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The New Wine Snob

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The New Wine Snob
By Lisa Sands
Vino 100 – Independence Mall

Let’s get something straight, right up front: please don’t call me a Wine Snob.

Yes, I own a wine store. Yes, I grew up in California when the famous 1976 Judgment of Paris took place, when a few of the most prestigious (read: expensive) wines of France lost in blind tastings to the “priced for the people” wines of Napa Valley. (Just because I know that tidbit doesn’t make me a Wine Snob, either). I’ve traveled to major wine regions around the world, I’ve taught wine seminars, and I’ve tasted a heck of a lot of wine. Experienced – yes. Opinionated – yes. But that doesn’t make me a Wine Snob.

Wine is no longer the private domain of the educated or experienced. No longer must we rely on what Wine Spectator tells us what is “good” or what the sommelier recommends. What the winery wants us to know on their label is no longer our primary source of information. There are many opinions out there that match our own personal preferences more closely.

Let’s face it; you are just a mouse click away from knowing as much about any wine, region, or vintage as those of us in the biz are. The ability to judge “good” and “bad” wines is no longer dictated by a few. We all have access to the same information, we all have the ability to form our own opinions and ultimately determine what we consider “good” by actually tasting the wine. That’s right – you are the New Wine Snob.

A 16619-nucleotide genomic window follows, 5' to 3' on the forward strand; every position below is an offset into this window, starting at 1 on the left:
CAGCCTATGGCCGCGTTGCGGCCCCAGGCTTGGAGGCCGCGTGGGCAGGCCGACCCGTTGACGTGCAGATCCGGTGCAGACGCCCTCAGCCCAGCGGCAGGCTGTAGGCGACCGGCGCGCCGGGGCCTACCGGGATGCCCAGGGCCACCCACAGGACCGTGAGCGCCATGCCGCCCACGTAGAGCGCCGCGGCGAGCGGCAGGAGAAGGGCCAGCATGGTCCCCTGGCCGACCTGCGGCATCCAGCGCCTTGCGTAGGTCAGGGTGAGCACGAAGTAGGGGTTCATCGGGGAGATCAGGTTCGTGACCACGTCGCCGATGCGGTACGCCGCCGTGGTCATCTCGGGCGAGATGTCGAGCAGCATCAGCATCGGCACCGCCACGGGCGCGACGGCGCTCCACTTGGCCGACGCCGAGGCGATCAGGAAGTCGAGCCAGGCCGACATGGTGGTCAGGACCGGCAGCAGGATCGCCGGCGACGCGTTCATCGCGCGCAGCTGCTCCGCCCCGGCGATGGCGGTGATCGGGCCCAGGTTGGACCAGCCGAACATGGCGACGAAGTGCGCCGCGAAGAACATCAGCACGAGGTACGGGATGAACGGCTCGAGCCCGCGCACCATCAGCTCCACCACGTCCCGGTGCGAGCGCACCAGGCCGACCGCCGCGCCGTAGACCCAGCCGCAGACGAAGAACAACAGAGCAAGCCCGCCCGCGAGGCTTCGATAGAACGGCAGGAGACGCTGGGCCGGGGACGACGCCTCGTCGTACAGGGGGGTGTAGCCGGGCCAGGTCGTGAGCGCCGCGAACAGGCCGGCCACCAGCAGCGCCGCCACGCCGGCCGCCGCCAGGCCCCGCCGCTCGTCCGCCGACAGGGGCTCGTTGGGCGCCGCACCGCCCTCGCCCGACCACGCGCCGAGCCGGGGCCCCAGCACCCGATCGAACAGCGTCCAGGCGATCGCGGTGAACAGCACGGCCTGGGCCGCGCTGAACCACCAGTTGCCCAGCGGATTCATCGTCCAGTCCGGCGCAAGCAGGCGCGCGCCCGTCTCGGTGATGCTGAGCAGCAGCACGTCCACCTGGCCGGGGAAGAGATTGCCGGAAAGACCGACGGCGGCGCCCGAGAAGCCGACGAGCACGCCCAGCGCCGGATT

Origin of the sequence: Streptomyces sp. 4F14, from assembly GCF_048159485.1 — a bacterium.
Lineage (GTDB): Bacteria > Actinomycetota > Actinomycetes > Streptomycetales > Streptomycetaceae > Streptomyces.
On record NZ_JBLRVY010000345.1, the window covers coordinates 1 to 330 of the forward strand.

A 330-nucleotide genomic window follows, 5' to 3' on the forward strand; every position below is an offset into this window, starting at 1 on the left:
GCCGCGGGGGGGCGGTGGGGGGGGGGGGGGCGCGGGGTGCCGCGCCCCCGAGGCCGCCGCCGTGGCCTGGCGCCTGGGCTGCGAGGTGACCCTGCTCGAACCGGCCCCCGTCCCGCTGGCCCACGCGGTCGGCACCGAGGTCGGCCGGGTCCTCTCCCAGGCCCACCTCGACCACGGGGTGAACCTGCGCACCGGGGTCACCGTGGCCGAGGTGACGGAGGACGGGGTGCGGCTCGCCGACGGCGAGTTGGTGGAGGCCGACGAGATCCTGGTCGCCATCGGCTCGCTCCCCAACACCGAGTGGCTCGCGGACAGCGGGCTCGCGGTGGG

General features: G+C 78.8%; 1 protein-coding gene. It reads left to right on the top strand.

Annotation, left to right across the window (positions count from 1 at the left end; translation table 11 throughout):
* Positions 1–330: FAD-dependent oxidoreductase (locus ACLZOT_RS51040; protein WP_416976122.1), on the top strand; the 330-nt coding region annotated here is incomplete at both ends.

And, it’s not to say that the facts – things like terroir, vintage, and producer – are not important to a wine’s quality. They are. Years of tasting, a deep understanding and a passion for the juice do equal professional expertise. But the single most important element in determining a good wine is your own personal opinion of that wine, and how it tastes to you.

Don’t get me wrong; I hold these experts and prestigious wineries in high regard. But the fact is, I know what I like when I taste it, and so do you. It’s very, very personal.

So what other influences, besides the winery and the pros, are out there to help us form those opinions? There are many components. It might be a new grape varietal you heard about from a friend. Maybe it’s a wine blog like this one, or a review written by someone across the globe on their own personal blog. There is no shortage of information when it comes to forming an opinion about wine. One might argue that in the Internet age, there are no Wine Snobs anymore. Personal tasting experience aside, we all have access to the same information. We are all part of the world wide (wine) web. As we share opinions with our community of fellow wine drinkers, we help others form their own opinions in an ongoing cycle.

OK, so you have formed an opinion. Now it comes down to one final element – your own personal taste. Hopefully you have built a relationship with a good wine shop that has taken the time to know your tastes and can point you in the right direction. You go to wine tastings and maybe even have taken a class. You are adventurous enough to try new wines by the glass beyond Cabernet and Chardonnay. If you’ve done these things, you know what you like. So go ahead, buy the wine and send a message to the producer that yes, this is good in my opinion. Go back and share your opinion with others. And the cycle continues.

You are the New Wine Snob.

The bottom line is, the wine that you like is what you should drink. Keep tasting and don’t give up on a varietal just because you had a bad experience. Take note of opinions and recommendations, yes – but in the end, you are the critic and the best one to decide what’s “good”. Have fun, and be adventurous. After all, there’s really no need to be a snob, it’s just grape juice.

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